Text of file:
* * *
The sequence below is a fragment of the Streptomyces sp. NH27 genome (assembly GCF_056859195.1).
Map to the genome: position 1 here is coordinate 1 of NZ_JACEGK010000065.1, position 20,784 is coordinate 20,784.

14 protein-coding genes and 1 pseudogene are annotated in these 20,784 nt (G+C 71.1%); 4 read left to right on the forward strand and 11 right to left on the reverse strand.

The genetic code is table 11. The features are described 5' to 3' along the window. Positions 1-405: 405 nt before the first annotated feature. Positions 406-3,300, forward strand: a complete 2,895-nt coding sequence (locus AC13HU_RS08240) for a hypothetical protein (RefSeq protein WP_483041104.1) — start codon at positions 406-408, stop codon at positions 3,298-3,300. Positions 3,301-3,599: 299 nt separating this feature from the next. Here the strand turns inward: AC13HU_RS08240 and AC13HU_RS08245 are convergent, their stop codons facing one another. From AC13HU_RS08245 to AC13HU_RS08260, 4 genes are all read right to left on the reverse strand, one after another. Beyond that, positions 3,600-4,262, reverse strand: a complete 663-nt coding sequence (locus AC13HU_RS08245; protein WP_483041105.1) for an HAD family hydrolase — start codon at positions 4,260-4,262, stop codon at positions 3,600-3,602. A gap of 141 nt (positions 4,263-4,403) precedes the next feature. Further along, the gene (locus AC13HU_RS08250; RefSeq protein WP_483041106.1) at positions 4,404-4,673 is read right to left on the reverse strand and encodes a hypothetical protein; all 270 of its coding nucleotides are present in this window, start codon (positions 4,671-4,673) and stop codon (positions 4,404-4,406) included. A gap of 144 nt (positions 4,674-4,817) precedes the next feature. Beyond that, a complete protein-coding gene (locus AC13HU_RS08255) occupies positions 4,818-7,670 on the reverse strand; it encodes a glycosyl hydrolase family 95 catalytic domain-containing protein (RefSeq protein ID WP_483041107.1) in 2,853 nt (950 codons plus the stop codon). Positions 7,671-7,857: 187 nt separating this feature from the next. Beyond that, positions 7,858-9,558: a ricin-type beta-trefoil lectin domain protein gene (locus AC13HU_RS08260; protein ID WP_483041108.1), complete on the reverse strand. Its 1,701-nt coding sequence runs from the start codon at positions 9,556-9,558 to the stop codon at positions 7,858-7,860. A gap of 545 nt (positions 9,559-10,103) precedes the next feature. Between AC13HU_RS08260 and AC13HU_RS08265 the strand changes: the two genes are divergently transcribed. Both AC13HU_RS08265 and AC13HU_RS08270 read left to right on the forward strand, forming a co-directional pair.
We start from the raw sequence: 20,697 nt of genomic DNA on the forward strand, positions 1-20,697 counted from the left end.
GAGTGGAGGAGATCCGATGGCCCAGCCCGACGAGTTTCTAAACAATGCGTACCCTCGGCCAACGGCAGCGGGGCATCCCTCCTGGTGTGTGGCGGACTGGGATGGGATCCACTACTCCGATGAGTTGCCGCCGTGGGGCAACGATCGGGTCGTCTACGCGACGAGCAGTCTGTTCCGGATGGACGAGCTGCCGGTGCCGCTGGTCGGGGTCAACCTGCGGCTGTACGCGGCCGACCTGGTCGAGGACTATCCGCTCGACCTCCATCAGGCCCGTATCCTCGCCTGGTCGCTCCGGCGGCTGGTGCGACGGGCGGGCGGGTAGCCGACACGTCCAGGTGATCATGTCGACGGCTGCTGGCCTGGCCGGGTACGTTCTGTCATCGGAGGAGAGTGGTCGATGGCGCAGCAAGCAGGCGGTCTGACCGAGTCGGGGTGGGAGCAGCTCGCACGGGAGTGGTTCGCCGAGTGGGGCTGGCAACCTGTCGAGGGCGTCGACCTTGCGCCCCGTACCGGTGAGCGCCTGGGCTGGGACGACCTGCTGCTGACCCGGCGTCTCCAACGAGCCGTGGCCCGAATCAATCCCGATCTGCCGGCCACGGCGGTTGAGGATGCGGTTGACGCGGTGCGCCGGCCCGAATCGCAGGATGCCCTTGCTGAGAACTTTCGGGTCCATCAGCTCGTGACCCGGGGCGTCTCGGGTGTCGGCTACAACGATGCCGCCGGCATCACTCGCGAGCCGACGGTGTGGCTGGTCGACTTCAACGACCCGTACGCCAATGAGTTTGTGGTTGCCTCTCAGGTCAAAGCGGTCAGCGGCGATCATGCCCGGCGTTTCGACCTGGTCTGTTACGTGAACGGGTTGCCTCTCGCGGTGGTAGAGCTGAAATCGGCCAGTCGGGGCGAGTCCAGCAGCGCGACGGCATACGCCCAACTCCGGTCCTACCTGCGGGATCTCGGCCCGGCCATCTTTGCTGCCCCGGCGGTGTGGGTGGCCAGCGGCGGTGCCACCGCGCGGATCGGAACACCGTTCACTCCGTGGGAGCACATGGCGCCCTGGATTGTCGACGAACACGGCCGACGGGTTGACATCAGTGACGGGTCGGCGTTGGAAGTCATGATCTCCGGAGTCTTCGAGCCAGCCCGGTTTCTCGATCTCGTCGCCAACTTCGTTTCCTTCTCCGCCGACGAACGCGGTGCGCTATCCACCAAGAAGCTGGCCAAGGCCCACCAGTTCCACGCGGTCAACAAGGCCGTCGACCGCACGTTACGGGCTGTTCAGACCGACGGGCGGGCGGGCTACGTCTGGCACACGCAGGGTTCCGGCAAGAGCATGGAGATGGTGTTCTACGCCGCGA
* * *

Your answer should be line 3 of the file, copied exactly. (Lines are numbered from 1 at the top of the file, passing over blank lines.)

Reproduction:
14 protein-coding genes and 1 pseudogene are annotated in these 20,784 nt (G+C 71.1%); 4 read left to right on the forward strand and 11 right to left on the reverse strand.